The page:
Card processing differs between magnetic and contactless IC card ticket gates in several ways. Processing at magnetic ticket gates is completed in about 0.7 s in four steps: reading data, evaluating ticket validity, writing required data, and confirming data. In contrast, processing at contactless IC card gates, involves confirming the card presence in the signal field and authenticating the card for processing. Then reading, evaluating, writing, and reconfirming data are performed. Field-testing showed that the fastest users put their cards in the reader/writer (R/W) signal field only for about 0.2 s. Considering the gate processing time of about 0.1 s, the processing time between the card and R/W must be less than 0.1 s so the passenger does not have to pause while passing through the gate (Figure 1). As a result, development focused on achieving high-speed processing between the IC card and ticket gate R/W.
Figure 1: Comparison of Automatic Fare Collection Gate (Magnetic and IC Card) Processing Times


JR East started examining use of contactless IC cards as a next-generation system to replace magnetic ticket systems in 1987, immediately after the company was established. IC cards can be contact or contactless, but because processing would have to be done at a ticket gate while the passenger was moving through, the contactless type was thought to be best. At the time, there were three makers of contactless IC cards; two used medium-frequency radio waves and one used quasi-microwaves; all required built-in batteries. Repeated improvements to the cards and testing of standalone functions, made it hard to determine the merits of one card over the others but the two medium-frequency cards required addition of an emitter circuit to generate the data transfer signal. While this function could be added to gates reading/writing quasi-microwave cards, the focus shifted to battery-equipped IC cards using quasi-microwaves, which also seemed more practical in terms of processing speed, price, and other factors. By 1993, development had reached the field test stage in actual stations and tests in 1994, 1995, and 1997 verified aspects such as reliability, gate processing capacity, and ease of use (Figure 2). The field tests were conducted at stations by JR East employees. Communications speeds and card application were varied during the course of 30,000 to 170,000 tests in each set. The third test set achieved the same performance as the existing magnetic system. An important change was made after the third-stage testing. Due to the thickness and longevity issue of the batteries, Suica became battery-free; its power is now provided via electromagnetic induction.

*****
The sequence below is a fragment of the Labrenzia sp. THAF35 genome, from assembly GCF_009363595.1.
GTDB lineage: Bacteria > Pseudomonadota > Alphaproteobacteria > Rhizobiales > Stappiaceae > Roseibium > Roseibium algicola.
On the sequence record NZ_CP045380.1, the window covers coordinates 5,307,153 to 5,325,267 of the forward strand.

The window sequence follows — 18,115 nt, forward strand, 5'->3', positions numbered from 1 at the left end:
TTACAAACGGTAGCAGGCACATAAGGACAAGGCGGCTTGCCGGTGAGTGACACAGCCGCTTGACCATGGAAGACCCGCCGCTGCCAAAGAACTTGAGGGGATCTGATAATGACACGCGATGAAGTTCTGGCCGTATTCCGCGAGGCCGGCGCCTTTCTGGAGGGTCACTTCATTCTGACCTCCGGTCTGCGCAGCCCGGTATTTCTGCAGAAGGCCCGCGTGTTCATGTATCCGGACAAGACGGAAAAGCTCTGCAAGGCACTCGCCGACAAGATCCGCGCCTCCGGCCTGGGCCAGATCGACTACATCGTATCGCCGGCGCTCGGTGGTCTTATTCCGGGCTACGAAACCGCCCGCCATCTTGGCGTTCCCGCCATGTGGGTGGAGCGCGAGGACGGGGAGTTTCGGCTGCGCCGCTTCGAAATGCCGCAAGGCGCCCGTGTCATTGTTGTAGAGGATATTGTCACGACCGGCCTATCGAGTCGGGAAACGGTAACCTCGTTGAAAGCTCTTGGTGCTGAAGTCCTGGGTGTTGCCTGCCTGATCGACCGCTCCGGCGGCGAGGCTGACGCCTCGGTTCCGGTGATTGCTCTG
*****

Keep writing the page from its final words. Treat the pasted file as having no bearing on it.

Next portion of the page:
Figure 2: IC Card Ticket System R & D
Figure 3: Touch-and-Go Style

Stabilizing Processing between IC Card and Terminal

The human eye cannot see the signal field between a gate and IC card, so each person ‘waves’ the IC card over the R/W in a slightly different way. Field tests showed that the average card residence time in the signal field was 0.52 s, while the shortest time was 0.2 s. At this point, the system could not be speeded up any further to achieve shorter processing times. As a result, a ‘touch-and-go’ style (Figure 3) was formulated to secure sufficient processing time by making the user move the card in a V-shaped arc and lightly touch the reader, reducing the read/write failure rate to the same level as the magnetic system (Table 1).
Table 1: Results of Suica Field Tests

Overview of Autonomous Decentralized IC Card Ticket System